Steve Kostain (Lund), nephew of the owner, begins working at a steel mill to learn the business from the bottom up. He rooms with a steel working family, the McNamaras, and falls for the ... See full summary »
Joe, inventor in an American Small town of 1895 has problems with his new invention, a car, driven with a gasoline motor. Everybody is making fun about his "crazy invention", only his girl ... See full summary »
Chris Hunter kills an intruder and tells her husband and lawyer it was an act of self-defense. It's later revealed that he was actually her lover and she had posed for an incriminating ... See full summary »
Mae Doyle comes back to her hometown a cynical woman. Her brother Joe fears that his love, fish cannery worker Peggy, may wind up like Mae. Mae marries Jerry and has a baby; she is happy but restless, drawn to Jerry's friend Earl.
When Cochise bands together with Geronimo and other Indian nations, Major Colton abandons his fort, heading towards Fort Sheridan, through Apache Pass. Only thing in his way are the Indians he used to call his friends.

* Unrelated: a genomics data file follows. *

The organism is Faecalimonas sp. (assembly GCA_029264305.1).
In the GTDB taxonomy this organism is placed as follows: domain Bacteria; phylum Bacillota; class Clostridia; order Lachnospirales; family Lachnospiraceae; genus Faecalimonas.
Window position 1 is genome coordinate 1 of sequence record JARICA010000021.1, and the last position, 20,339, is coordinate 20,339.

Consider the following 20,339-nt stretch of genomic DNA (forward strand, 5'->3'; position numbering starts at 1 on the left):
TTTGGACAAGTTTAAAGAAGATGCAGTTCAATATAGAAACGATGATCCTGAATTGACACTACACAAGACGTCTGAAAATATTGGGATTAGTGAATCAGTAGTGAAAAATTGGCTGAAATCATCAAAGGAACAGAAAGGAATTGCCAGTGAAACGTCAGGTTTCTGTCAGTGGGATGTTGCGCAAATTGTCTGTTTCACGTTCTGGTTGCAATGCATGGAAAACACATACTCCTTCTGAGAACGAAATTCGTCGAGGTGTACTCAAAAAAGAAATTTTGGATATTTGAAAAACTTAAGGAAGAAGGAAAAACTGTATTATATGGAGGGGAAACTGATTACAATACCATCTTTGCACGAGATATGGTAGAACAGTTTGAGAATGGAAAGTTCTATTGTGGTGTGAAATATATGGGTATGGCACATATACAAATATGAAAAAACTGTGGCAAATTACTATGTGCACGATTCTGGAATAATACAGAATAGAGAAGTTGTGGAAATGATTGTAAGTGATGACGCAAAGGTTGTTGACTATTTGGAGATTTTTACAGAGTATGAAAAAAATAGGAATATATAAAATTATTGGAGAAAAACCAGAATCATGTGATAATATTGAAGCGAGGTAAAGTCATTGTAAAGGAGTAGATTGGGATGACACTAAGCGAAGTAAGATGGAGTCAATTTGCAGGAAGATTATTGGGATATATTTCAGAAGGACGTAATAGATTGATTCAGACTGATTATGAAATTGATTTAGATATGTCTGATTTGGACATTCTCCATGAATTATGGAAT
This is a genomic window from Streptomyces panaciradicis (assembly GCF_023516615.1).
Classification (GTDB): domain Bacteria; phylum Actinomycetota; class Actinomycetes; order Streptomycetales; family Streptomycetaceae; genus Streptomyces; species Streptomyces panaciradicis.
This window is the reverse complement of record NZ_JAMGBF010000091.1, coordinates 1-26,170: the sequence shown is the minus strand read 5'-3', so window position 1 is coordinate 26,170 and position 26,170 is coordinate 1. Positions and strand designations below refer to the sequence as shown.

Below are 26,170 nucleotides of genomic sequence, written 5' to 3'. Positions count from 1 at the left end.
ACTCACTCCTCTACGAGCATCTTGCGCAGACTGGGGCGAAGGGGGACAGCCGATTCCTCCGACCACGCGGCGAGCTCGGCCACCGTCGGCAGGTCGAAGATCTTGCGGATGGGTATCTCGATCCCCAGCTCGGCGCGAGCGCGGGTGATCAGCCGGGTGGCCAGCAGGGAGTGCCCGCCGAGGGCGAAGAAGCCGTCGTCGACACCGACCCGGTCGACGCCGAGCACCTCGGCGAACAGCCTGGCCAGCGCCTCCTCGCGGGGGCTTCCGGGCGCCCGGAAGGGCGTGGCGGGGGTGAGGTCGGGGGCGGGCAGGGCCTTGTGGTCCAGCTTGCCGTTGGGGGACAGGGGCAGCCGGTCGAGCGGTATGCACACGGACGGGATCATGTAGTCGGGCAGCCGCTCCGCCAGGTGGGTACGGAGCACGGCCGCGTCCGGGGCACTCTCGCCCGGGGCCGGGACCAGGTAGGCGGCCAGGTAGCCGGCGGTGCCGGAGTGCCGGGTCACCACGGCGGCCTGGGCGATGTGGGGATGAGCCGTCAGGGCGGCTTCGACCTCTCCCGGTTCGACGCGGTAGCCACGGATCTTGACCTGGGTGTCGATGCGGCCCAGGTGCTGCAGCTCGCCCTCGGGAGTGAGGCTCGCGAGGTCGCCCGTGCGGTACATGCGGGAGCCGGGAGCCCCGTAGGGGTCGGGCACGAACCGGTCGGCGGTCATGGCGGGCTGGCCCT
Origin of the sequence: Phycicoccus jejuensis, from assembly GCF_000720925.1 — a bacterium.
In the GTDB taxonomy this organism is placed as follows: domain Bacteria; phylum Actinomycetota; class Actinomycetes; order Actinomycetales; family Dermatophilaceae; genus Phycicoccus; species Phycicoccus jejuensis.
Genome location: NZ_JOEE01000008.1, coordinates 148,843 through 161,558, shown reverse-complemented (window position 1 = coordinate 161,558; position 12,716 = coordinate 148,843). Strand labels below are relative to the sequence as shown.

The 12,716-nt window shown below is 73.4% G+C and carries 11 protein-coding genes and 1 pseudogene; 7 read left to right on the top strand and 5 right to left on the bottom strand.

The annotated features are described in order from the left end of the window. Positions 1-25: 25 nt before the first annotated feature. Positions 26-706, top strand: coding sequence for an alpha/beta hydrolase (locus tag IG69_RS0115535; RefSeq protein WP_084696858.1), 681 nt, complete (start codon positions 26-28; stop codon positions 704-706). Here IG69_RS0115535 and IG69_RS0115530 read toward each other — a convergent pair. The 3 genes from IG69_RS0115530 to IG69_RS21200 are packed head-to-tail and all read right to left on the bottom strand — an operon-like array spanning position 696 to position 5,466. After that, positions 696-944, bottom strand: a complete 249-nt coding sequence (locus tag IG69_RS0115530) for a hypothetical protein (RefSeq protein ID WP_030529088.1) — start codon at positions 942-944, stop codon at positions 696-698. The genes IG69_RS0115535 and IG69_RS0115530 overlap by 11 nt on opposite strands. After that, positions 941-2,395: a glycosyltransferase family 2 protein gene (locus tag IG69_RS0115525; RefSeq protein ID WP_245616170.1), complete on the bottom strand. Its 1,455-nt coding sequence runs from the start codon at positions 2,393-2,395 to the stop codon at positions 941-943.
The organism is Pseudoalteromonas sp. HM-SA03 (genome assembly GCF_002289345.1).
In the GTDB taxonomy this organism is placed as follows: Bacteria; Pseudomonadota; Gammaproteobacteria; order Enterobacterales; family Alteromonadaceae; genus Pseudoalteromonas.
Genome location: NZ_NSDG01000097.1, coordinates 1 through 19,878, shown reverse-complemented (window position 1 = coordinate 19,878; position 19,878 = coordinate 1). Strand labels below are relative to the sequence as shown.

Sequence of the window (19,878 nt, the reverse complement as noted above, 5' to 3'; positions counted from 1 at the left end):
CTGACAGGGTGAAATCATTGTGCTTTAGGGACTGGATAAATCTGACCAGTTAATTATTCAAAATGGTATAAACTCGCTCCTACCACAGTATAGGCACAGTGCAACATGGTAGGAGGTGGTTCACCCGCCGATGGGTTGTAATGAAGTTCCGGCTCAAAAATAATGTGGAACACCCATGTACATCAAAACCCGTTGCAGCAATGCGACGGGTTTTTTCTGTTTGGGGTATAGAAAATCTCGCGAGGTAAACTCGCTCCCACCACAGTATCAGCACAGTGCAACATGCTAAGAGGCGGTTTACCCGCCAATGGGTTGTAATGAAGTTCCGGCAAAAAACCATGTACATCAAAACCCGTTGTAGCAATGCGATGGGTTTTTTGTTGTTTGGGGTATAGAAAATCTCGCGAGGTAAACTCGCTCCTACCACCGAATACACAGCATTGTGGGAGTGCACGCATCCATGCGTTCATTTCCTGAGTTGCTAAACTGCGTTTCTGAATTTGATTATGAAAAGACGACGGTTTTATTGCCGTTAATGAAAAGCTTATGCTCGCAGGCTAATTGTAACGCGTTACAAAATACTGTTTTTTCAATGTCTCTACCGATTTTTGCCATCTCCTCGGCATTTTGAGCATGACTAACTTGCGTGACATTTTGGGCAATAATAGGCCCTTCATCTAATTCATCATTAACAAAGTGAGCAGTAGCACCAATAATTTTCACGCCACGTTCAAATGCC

Saloon entertainer Vermilion O'Toole and her former partner in crime Newt Cole escape from a train ride to prison and hide out in logging town Timberline. Meanwhile, the three 'cute' sons ... See full summary »
Steve Kostain (Lund), nephew of the owner, begins working at a steel mill to learn the business from the bottom up. He rooms with a steel working family, the McNamaras, and falls for the daughter, "Red" (Sheridan), who is already involved with another steelworker, Jim (Duff.) Although he is at first has a hard time with his co-workers, he eventually wins them over, and also wins the girl. Written by
Herman Seifer <email@example.com>
Outstanding documentation of the open hearth steel making process! The tour of the mill that Steve Kostane (John Lund) is given is an excellent summary, from raw materials (including coke-making!) into the blast furnace to produce the iron, to steel in the open hearth, to teeming the red-hot ingots and readying them for the rolling mill. There are not many integrated steel mills like this left in the US, and none AFAIK use the open hearth process anymore (today steel is made in the BOF, basic oxygen furnace, or is melted from scrap). BTW, in addition to automaking, Kaiser Steel also had a large shipbuilding division which turned out Liberty ships in WWII.